Defense Department Will Not Relent in MIA Efforts, Leaders Pledge

By Jim Garamone
American Forces Press Service

WASHINGTON, Sept. 21, 2007 - The United States military will "neither forget our duty to bring home all POWs and MIAs, nor relent in our efforts to do so," Defense Secretary Robert M. Gates said here today.

The secretary, along with Chairman of the Joint Chiefs of Staff Marine Gen. Peter Pace, spoke at the POW/MIA Day ceremony at the Pentagon today.

Roughly 30,000 Americans alive today were once held as prisoners of war, Pace said. Millions of Americans have taken the oath to become servicemembers, he said, but few "have been called to sacrifice the way our prisoners of war have been called to sacrifice and to be tested in the belief in that oath."

The general spoke of the incredible way that former prisoners of war fulfilled their oaths, and he said they hand a legacy of service to servicemembers today.

"We hope and pray that if we were to be in the same state that they were in, that we might discharge our duties as well as they have discharged theirs," Pace said. "That legacy spurs us on to serve this nation out of respect for their honor and their service."

Gates gave a special welcome to former POWs in the audience and to the families of Americans still listed as missing in action.

"Missing-in-action status is marked by ambiguity and uncertainty, a severe test of spirit and resolve for anyone seeking closure," he said. "Your attendance today proves once again that the bond of love transcends the passage of time, that while our nation's heroes may remain missing in body, they are always present in spirit."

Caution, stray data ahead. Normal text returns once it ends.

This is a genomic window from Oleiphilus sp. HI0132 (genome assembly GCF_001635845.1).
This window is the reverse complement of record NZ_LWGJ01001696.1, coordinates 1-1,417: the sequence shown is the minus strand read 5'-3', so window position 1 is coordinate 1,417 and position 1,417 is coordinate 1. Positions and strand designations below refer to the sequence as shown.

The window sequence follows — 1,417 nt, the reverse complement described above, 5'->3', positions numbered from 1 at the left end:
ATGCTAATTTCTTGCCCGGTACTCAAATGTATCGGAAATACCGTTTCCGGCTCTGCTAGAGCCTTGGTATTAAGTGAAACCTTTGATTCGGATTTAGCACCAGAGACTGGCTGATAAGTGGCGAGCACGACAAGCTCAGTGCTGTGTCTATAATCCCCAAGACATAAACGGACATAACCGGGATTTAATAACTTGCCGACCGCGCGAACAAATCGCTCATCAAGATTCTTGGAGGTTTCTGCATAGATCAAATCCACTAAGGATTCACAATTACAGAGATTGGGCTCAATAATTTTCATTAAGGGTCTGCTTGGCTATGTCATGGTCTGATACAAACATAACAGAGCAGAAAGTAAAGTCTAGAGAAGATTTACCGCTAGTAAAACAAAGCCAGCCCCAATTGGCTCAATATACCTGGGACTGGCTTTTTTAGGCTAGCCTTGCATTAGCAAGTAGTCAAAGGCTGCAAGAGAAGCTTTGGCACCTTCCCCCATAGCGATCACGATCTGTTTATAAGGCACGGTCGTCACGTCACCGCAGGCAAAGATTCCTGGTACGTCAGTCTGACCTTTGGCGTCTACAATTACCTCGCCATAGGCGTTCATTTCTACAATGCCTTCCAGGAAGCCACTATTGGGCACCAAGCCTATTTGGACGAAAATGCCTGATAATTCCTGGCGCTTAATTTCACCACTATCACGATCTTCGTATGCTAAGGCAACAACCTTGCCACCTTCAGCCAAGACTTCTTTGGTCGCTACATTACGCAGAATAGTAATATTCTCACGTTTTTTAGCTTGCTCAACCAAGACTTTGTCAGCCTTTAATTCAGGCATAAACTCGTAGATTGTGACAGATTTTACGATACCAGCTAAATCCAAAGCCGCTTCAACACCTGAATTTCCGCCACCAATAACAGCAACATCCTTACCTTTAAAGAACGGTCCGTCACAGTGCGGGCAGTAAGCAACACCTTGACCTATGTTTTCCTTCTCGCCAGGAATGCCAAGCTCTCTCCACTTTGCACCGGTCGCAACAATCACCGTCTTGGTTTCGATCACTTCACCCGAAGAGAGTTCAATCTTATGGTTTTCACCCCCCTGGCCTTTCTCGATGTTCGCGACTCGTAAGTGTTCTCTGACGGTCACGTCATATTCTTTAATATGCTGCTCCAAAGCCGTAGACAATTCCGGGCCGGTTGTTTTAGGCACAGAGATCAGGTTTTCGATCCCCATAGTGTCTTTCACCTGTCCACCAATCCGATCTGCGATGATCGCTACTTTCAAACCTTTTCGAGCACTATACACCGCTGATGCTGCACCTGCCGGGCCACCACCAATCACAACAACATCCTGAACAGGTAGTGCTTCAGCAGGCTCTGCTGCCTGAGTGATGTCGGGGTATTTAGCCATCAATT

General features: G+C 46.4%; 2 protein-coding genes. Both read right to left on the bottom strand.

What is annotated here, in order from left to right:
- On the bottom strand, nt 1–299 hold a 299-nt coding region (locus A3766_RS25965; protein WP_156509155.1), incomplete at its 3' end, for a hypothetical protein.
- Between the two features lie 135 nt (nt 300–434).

The POW/MIA commemoration is a time to remember and recommit, the secretary said. The day will be linked to the Sept. 11, 2001, terrorist attacks by coincidence of the calendar, but when the day was chosen it was picked because it was unconnected to any specific war or cause, Gates said.

But, he added, it is also fitting that POW/MIA Day be linked to Sept. 11.

"Throughout our nation's history, it has always fallen to the men and women of the armed forces to respond to aggressors and adversaries; to endure arduous and Spartan conditions; to risk life and limb on the battlefield; to make the sacrifices that are, in the final analysis, both our nation's tragedy and our glory," he said.

Servicemembers have again answered the call to duty and are fighting a conflict that is global in scope and generational in duration, Gates said. "And, as in the past, the honor, courage and sacrifice of our men and women in uniform will be our nation's glory," he said. "As in the past, losing them on the battlefield is ever our tragedy."

Gates paid special tribute to four soldiers missing in action during Operation Iraqi Freedom: Staff Sgt. Matt Maupin, captured April 9, 2004; Spc. Ahmed Altaei, captured Oct. 23, 2006; and Spc. Alex Jimenez and Pvt. Byron Fouty, both captured May 12, 2007. "They may not be well known to the public, but within the brotherhood of arms, they will never be forgotten or left behind," Gates pledged.

"These men are the latest additions to the ranks of tens of thousands who remain missing from previous conflicts," the secretary said. "And they are the latest additions to the ranks of those we remember today."

Pace spoke about the families of those missing in action. "Our families, although they never stood in a formation or raised their right hand, ... especially the families of our missing in action, serve our nation as well as anyone who has ever worn the uniform," he said.

The families of the missing "are sacrificing in ways that only those sacrificing with them can possibly understand," he continued. "I don't know how any of us can ease that pain, but I hope in some small way, formations like this today and personal prayers might bring peace and comfort to the families of those missing in action and those members of the armed force who are MIA."

Defense Department Will Not Relent in MIA Efforts, Leaders Pledge [ ]